Reflections on Journalism
and Journalism Education
j-profs are out of date
Journalism professors who insist on teaching
traditional journalism practices and fail to teach about the
changing new media practices in today's newsrooms, took some
heavy criticism at a recent conference. A convention of college
media advisers in the U.S. heard a long list of complaints
from students about very dated advice they had received from
their j-profs. Paul Conley, a journalist and blogger provides
details in his blog posting at the link below. More comments
and reaction can be found at the
Innovation in College Media blog.
to do with students who cheat
They are a challenge every journalism educator faces at
some point -- students who cut and paste material from stories
on the Internet; fabricate quotes; or pad bibliographies and
source lists. In this thoughtful piece, Alex Gillis, a journalism
instructor at Ryerson, describes his first experience with
cheating students and what he learned from it. He outlines
some of the surprising things he found out about why students
cheat (it's often the best students who cheat in an effort
to get an A) and what can be done to try to stop them. The
article includes links to resources from Canadian universities
that may be helpful to any educator determined to stop their
students from cheating.
educators need to rethink their role
Many award-winning journalists never studied journalism
in university, raising the question whether people who don't
study journalism make better journalists. In an attempt to
explore that idea, Betty Medsger, a leading U.S. journalism
educator and former Washington Post reporter, argues that
journalism educators would be more effective in improving
journalism and journalism education if they became gate openers
to all that universities offer rather than guardians of journalism
as a separate discipline.
wasn't Facebook invented at J-school
An interesting post by Steve Yelvington, a journalist turned
media strategist, who blogs about online journalism. He wonders
why some of the creative new ways of information sharing online
are not being developed by journalism students/faculty/schools.
He asks whether they are all too focused on past practices
rather than on invention and discovery. It's good food for
thought for anyone at J-school.
of principles of journalism education
The World Journalism Education Conference in Singapore adopted
this set of principles in June, 2007.
about the declaration of principles
Some discussion about the World Journalism Education Conferences's
declaration by journalism educators at the RConversation Blog.
Dean defends his revolutionary new journalism curriculum
In this Chicago Magazine article, the Dean of the Medill
School of Journalism, responds to critics who say his new
curriculum sacrifices the principles of journalism for the
principles of marketing. John Lavine has kept his promise
to "blow up" the old curriculum and replace it,
this fall, with one that emphasizes new media and "an
understanding of audience" because, he said, there was
little point in training students for disappearing jobs in
print journalism. He drew much criticism from students, faculty
and journalists who feared the new curriculum would blur the
lines between journalism and public relations. But he responds
that many working journalists and some students are simply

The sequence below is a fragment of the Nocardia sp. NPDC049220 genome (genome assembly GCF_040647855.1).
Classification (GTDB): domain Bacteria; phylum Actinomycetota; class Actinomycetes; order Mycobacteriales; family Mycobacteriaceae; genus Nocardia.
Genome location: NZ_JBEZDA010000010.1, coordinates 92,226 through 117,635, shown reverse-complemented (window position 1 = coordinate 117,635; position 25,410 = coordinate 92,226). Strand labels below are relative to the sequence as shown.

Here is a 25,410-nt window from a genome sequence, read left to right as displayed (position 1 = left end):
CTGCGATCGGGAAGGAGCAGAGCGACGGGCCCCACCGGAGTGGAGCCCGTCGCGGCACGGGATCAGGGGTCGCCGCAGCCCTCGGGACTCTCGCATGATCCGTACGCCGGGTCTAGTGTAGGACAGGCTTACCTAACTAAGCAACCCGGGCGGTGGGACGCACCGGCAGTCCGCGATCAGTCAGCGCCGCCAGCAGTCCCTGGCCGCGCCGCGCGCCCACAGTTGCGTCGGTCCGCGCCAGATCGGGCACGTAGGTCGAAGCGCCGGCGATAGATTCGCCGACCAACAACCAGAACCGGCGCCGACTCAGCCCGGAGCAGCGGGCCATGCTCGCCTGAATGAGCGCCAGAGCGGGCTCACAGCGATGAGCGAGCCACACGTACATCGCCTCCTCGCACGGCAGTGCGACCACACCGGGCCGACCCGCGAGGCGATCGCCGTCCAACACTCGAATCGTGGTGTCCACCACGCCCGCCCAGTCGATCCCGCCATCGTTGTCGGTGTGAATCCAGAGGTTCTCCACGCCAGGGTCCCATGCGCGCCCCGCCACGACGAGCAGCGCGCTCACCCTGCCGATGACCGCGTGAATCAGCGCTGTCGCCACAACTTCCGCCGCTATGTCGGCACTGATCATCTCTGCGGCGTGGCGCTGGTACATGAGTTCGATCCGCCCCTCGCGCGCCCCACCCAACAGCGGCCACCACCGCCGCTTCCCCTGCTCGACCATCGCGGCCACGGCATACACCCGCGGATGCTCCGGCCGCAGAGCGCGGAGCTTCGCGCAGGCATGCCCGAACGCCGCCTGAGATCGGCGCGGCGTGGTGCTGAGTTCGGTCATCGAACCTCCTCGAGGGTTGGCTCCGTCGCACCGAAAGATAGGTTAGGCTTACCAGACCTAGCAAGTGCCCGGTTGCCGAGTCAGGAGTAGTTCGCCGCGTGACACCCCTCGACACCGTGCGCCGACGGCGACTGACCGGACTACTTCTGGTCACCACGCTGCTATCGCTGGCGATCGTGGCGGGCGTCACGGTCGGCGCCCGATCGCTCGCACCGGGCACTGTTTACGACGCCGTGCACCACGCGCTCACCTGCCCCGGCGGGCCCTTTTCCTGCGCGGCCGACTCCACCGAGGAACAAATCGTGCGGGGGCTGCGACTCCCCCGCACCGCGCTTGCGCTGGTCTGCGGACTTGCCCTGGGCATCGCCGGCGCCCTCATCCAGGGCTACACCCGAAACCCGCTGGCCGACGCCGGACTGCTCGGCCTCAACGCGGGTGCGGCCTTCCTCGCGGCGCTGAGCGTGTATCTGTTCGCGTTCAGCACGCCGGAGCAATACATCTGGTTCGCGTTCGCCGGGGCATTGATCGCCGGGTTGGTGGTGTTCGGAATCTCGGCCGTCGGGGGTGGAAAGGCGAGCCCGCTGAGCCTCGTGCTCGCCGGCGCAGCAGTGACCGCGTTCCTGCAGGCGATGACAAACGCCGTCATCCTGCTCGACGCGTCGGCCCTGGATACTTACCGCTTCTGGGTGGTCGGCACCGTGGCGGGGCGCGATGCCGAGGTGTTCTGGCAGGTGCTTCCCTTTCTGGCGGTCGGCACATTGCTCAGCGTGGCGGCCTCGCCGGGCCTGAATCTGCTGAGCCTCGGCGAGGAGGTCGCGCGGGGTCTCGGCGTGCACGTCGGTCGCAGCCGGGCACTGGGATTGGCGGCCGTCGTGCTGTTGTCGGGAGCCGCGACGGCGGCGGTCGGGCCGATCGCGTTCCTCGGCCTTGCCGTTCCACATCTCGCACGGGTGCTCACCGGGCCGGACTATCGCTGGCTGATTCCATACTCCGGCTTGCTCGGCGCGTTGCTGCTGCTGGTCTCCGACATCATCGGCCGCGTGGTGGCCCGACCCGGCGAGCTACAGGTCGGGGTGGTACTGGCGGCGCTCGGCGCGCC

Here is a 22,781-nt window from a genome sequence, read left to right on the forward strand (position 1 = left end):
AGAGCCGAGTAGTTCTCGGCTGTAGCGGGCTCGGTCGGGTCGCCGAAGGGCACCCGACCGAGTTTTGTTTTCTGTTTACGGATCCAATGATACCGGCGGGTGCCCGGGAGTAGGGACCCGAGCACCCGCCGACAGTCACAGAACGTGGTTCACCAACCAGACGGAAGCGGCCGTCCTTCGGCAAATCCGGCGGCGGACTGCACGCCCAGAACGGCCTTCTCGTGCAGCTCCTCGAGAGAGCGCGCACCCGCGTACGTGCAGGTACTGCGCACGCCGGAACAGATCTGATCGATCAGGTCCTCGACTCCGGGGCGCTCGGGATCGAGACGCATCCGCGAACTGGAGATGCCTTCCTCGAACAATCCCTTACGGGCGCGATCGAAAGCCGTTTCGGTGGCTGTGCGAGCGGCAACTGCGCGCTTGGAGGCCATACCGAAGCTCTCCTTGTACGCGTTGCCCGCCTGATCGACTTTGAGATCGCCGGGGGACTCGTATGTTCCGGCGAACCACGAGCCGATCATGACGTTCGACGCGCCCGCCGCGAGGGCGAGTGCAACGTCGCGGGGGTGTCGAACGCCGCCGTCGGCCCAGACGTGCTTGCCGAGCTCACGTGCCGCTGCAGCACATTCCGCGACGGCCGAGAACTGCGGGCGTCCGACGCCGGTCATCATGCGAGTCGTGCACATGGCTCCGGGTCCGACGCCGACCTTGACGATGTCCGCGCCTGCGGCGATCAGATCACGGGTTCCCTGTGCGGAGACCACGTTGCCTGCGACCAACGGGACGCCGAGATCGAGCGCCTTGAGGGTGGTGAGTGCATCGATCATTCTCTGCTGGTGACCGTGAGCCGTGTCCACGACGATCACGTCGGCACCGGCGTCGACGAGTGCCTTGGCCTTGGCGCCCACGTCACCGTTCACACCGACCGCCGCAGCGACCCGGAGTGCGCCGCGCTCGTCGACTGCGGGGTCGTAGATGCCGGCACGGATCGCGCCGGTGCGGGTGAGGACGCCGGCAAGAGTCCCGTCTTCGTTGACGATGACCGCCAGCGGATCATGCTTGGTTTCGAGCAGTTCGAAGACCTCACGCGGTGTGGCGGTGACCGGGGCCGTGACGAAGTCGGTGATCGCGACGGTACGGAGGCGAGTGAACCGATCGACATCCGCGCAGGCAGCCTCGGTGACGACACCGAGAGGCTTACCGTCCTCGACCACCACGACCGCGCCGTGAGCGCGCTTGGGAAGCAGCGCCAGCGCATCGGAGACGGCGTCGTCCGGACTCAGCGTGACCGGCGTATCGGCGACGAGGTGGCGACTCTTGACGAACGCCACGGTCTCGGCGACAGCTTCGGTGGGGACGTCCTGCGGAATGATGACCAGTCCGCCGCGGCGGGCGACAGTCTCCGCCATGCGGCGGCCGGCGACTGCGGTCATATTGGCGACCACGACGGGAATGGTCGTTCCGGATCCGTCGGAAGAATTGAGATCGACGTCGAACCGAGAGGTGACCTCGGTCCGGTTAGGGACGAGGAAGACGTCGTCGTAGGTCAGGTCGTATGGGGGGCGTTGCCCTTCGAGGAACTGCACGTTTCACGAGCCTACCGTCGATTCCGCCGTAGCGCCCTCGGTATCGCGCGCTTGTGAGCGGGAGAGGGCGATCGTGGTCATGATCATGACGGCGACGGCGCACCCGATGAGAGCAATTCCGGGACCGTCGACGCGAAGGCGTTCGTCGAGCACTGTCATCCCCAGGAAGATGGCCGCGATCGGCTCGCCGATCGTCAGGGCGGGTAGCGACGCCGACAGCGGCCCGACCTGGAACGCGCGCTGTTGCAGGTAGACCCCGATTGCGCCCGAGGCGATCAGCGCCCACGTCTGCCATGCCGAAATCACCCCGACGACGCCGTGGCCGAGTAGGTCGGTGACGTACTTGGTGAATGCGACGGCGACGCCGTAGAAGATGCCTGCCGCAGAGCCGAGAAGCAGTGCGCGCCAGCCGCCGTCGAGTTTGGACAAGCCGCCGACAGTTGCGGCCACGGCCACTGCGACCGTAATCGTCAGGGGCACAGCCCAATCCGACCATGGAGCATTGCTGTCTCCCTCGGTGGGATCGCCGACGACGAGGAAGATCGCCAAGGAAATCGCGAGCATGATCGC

too resistant to change.
More reflections on the declaration at the blog Teaching
need to re-invent themselves to teach students relevant skills
Dan Gillmor, a leading online journalist and advocate of
citizen journalism, offers his ideas about how journalism
schools are not keeping pace with the new demands of the re-invented
world of journalism. He outlines his ideas about what should
be taught instead of the age old courses on Beginning Newsriting.
schools out of date
An article from Insidehighered.com about how journalism
schools are falling behind and failing to adapt to the new
media world. As a result, students are not learning the skills
they need in the new multi-media world of online journalism.
The article is based, in part, on a presentation to the AEJMC's
convention in Washington in August 2007, and is followed by
lots of feedback from students and educators about their experiences
in today's J-schools.
towards a definition of journalism
In the opening to his essay on the education of journalists,
Canadian journalism educator, G. Stuart Adam writes: "Journalism
is made; it doesn't just happen. So the language we use to
see it and teach it must be akin to the language of art. The
language of art encourages students to enter the imagination
of the artist and meditate on how the artist does what he
or she does...I have tried in this piece to create a language
that expresses what I and other journalists are doing as we
work off our palettes."
the future of journalism
"When it comes to teaching convergence, it's no longer
'if' but 'how,'" says this Online Journalism Review piece
based in part on discussions at a Poynter Institute seminar.
For one thing, it's time to realize that "online video
is not TV news." For another, "multimedia storytelling"
requires a new level of respect for the audience.
education in Canada vs. the U.S.
A paper published in Journalism Studies in 2001 that argues
there are striking similarities between the U.S. and Canadian
systems of journalism education, as well as significant differences.
Among the differences are the relatively stronger role of
government in Canada; Canada's greater emphasis on non-university
education; greater curricular differentiation in U.S. programs;
the type of academic unit within which journalism study is
located; and the absence of a national accreditation system
in Canada. The paper is written by Peter Johansen, David H.
Weaver, Christopher Dornan.